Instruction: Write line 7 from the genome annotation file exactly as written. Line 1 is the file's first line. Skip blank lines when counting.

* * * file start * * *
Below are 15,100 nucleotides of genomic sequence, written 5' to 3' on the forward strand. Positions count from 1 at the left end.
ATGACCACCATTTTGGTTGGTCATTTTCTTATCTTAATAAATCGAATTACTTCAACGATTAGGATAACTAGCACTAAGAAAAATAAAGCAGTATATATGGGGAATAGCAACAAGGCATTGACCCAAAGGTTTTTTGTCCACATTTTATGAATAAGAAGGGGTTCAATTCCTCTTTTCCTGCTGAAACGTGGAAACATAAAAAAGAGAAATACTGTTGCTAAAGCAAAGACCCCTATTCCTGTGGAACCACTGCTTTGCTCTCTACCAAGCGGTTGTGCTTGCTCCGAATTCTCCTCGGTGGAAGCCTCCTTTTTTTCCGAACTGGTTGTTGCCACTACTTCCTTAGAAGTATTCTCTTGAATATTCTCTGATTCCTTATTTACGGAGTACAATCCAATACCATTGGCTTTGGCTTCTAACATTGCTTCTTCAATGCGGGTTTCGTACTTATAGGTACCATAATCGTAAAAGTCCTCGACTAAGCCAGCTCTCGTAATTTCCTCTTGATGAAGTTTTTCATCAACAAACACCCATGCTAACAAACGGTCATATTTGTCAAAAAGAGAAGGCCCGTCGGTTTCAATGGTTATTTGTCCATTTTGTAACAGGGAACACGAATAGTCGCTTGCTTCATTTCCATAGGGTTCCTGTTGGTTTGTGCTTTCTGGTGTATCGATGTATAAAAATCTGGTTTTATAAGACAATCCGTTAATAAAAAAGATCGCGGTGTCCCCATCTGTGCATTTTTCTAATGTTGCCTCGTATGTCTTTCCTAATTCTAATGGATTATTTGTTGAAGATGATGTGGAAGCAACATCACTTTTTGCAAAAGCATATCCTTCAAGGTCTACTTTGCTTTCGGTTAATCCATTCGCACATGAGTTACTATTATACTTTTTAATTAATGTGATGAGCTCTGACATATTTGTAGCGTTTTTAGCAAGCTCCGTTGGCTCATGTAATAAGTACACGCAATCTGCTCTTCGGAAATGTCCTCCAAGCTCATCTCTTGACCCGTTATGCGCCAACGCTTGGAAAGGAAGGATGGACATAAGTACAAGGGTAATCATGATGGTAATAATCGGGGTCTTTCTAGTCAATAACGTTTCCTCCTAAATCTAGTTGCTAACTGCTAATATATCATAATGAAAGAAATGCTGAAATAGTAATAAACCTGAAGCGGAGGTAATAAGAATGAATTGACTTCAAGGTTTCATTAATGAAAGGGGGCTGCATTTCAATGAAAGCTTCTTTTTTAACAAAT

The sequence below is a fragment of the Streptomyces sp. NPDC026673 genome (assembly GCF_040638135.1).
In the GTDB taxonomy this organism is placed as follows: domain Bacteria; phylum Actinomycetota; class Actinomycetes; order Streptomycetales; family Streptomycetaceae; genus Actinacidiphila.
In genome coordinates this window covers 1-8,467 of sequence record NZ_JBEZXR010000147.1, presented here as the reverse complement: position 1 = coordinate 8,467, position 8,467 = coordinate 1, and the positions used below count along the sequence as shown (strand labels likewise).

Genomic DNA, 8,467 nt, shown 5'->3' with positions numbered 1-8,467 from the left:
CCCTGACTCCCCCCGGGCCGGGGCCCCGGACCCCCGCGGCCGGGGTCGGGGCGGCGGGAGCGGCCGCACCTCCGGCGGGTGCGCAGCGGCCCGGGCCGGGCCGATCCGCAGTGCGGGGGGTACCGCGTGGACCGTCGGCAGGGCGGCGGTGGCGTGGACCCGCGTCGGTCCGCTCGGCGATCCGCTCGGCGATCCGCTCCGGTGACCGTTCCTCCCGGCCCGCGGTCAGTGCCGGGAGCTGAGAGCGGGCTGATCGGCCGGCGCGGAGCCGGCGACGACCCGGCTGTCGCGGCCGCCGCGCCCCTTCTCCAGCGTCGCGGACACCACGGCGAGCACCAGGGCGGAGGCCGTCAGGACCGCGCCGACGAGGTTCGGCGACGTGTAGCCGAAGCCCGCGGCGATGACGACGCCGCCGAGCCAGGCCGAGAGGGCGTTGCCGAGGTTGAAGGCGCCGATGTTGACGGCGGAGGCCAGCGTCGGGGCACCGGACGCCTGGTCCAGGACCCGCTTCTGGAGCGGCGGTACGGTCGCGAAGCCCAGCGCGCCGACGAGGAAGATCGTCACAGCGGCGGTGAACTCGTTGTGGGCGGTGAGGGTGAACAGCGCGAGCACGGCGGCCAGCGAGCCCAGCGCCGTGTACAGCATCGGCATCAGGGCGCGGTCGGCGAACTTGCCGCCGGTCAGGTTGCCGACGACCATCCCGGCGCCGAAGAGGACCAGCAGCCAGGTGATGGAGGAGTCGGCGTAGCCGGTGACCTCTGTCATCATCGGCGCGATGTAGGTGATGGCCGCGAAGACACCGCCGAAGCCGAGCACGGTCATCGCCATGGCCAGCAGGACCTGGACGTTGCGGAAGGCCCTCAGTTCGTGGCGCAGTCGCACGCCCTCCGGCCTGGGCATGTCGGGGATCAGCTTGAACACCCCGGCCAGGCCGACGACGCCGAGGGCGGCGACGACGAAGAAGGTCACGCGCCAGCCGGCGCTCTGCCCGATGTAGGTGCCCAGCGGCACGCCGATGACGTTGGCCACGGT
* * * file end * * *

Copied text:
CCCTGACTCCCCCCGGGCCGGGGCCCCGGACCCCCGCGGCCGGGGTCGGGGCGGCGGGAGCGGCCGCACCTCCGGCGGGTGCGCAGCGGCCCGGGCCGGGCCGATCCGCAGTGCGGGGGGTACCGCGTGGACCGTCGGCAGGGCGGCGGTGGCGTGGACCCGCGTCGGTCCGCTCGGCGATCCGCTCGGCGATCCGCTCCGGTGACCGTTCCTCCCGGCCCGCGGTCAGTGCCGGGAGCTGAGAGCGGGCTGATCGGCCGGCGCGGAGCCGGCGACGACCCGGCTGTCGCGGCCGCCGCGCCCCTTCTCCAGCGTCGCGGACACCACGGCGAGCACCAGGGCGGAGGCCGTCAGGACCGCGCCGACGAGGTTCGGCGACGTGTAGCCGAAGCCCGCGGCGATGACGACGCCGCCGAGCCAGGCCGAGAGGGCGTTGCCGAGGTTGAAGGCGCCGATGTTGACGGCGGAGGCCAGCGTCGGGGCACCGGACGCCTGGTCCAGGACCCGCTTCTGGAGCGGCGGTACGGTCGCGAAGCCCAGCGCGCCGACGAGGAAGATCGTCACAGCGGCGGTGAACTCGTTGTGGGCGGTGAGGGTGAACAGCGCGAGCACGGCGGCCAGCGAGCCCAGCGCCGTGTACAGCATCGGCATCAGGGCGCGGTCGGCGAACTTGCCGCCGGTCAGGTTGCCGACGACCATCCCGGCGCCGAAGAGGACCAGCAGCCAGGTGATGGAGGAGTCGGCGTAGCCGGTGACCTCTGTCATCATCGGCGCGATGTAGGTGATGGCCGCGAAGACACCGCCGAAGCCGAGCACGGTCATCGCCATGGCCAGCAGGACCTGGACGTTGCGGAAGGCCCTCAGTTCGTGGCGCAGTCGCACGCCCTCCGGCCTGGGCATGTCGGGGATCAGCTTGAACACCCCGGCCAGGCCGACGACGCCGAGGGCGGCGACGACGAAGAAGGTCACGCGCCAGCCGGCGCTCTGCCCGATGTAGGTGCCCAGCGGCACGCCGATGACGTTGGCCACGGT